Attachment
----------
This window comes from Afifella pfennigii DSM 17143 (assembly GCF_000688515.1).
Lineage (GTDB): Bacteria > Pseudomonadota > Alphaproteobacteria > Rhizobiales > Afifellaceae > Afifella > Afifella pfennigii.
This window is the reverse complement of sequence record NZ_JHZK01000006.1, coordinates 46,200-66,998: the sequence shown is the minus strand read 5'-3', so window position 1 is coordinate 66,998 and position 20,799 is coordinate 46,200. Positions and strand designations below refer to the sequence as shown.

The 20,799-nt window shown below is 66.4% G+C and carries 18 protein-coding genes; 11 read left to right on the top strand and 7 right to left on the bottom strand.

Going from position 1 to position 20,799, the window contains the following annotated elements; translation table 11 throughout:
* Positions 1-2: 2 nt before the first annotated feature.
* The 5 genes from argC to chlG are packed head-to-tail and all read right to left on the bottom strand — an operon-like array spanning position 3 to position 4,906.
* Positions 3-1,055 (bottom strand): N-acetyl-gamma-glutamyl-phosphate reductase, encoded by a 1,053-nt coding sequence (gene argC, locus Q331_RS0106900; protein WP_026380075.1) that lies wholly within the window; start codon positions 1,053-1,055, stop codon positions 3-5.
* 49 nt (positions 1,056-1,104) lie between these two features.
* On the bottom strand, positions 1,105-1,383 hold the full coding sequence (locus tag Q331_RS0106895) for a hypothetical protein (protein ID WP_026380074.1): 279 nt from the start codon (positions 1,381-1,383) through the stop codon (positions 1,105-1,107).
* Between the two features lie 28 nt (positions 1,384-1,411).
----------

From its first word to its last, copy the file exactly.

This window comes from Afifella pfennigii DSM 17143 (assembly GCF_000688515.1).
Lineage (GTDB): Bacteria > Pseudomonadota > Alphaproteobacteria > Rhizobiales > Afifellaceae > Afifella > Afifella pfennigii.
This window is the reverse complement of sequence record NZ_JHZK01000006.1, coordinates 46,200-66,998: the sequence shown is the minus strand read 5'-3', so window position 1 is coordinate 66,998 and position 20,799 is coordinate 46,200. Positions and strand designations below refer to the sequence as shown.

The 20,799-nt window shown below is 66.4% G+C and carries 18 protein-coding genes; 11 read left to right on the top strand and 7 right to left on the bottom strand.

Going from position 1 to position 20,799, the window contains the following annotated elements; translation table 11 throughout:
* Positions 1-2: 2 nt before the first annotated feature.
* The 5 genes from argC to chlG are packed head-to-tail and all read right to left on the bottom strand — an operon-like array spanning position 3 to position 4,906.
* Positions 3-1,055 (bottom strand): N-acetyl-gamma-glutamyl-phosphate reductase, encoded by a 1,053-nt coding sequence (gene argC, locus Q331_RS0106900; protein WP_026380075.1) that lies wholly within the window; start codon positions 1,053-1,055, stop codon positions 3-5.
* 49 nt (positions 1,056-1,104) lie between these two features.
* On the bottom strand, positions 1,105-1,383 hold the full coding sequence (locus tag Q331_RS0106895) for a hypothetical protein (protein ID WP_026380074.1): 279 nt from the start codon (positions 1,381-1,383) through the stop codon (positions 1,105-1,107).
* Between the two features lie 28 nt (positions 1,384-1,411).